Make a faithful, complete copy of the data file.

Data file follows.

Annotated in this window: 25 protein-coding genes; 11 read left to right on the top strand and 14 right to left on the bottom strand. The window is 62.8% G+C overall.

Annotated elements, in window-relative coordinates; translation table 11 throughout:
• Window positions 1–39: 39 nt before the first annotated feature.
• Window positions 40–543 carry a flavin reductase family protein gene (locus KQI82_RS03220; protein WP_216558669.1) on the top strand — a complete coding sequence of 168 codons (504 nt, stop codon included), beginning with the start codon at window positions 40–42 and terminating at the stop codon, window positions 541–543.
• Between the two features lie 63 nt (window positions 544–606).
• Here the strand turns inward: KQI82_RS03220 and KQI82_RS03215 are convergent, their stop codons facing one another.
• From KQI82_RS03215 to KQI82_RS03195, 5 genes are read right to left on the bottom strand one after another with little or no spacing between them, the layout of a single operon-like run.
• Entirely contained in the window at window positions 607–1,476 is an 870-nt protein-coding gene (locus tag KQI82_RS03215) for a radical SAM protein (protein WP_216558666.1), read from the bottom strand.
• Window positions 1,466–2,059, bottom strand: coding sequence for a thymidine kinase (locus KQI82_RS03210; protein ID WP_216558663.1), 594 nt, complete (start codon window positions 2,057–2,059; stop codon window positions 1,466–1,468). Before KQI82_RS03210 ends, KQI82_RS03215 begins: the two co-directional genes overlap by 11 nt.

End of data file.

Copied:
Annotated in this window: 25 protein-coding genes; 11 read left to right on the top strand and 14 right to left on the bottom strand. The window is 62.8% G+C overall.

Annotated elements, in window-relative coordinates; translation table 11 throughout:
• Window positions 1–39: 39 nt before the first annotated feature.
• Window positions 40–543 carry a flavin reductase family protein gene (locus KQI82_RS03220; protein WP_216558669.1) on the top strand — a complete coding sequence of 168 codons (504 nt, stop codon included), beginning with the start codon at window positions 40–42 and terminating at the stop codon, window positions 541–543.
• Between the two features lie 63 nt (window positions 544–606).
• Here the strand turns inward: KQI82_RS03220 and KQI82_RS03215 are convergent, their stop codons facing one another.
• From KQI82_RS03215 to KQI82_RS03195, 5 genes are read right to left on the bottom strand one after another with little or no spacing between them, the layout of a single operon-like run.
• Entirely contained in the window at window positions 607–1,476 is an 870-nt protein-coding gene (locus tag KQI82_RS03215) for a radical SAM protein (protein WP_216558666.1), read from the bottom strand.
• Window positions 1,466–2,059, bottom strand: coding sequence for a thymidine kinase (locus KQI82_RS03210; protein ID WP_216558663.1), 594 nt, complete (start codon window positions 2,057–2,059; stop codon window positions 1,466–1,468). Before KQI82_RS03210 ends, KQI82_RS03215 begins: the two co-directional genes overlap by 11 nt.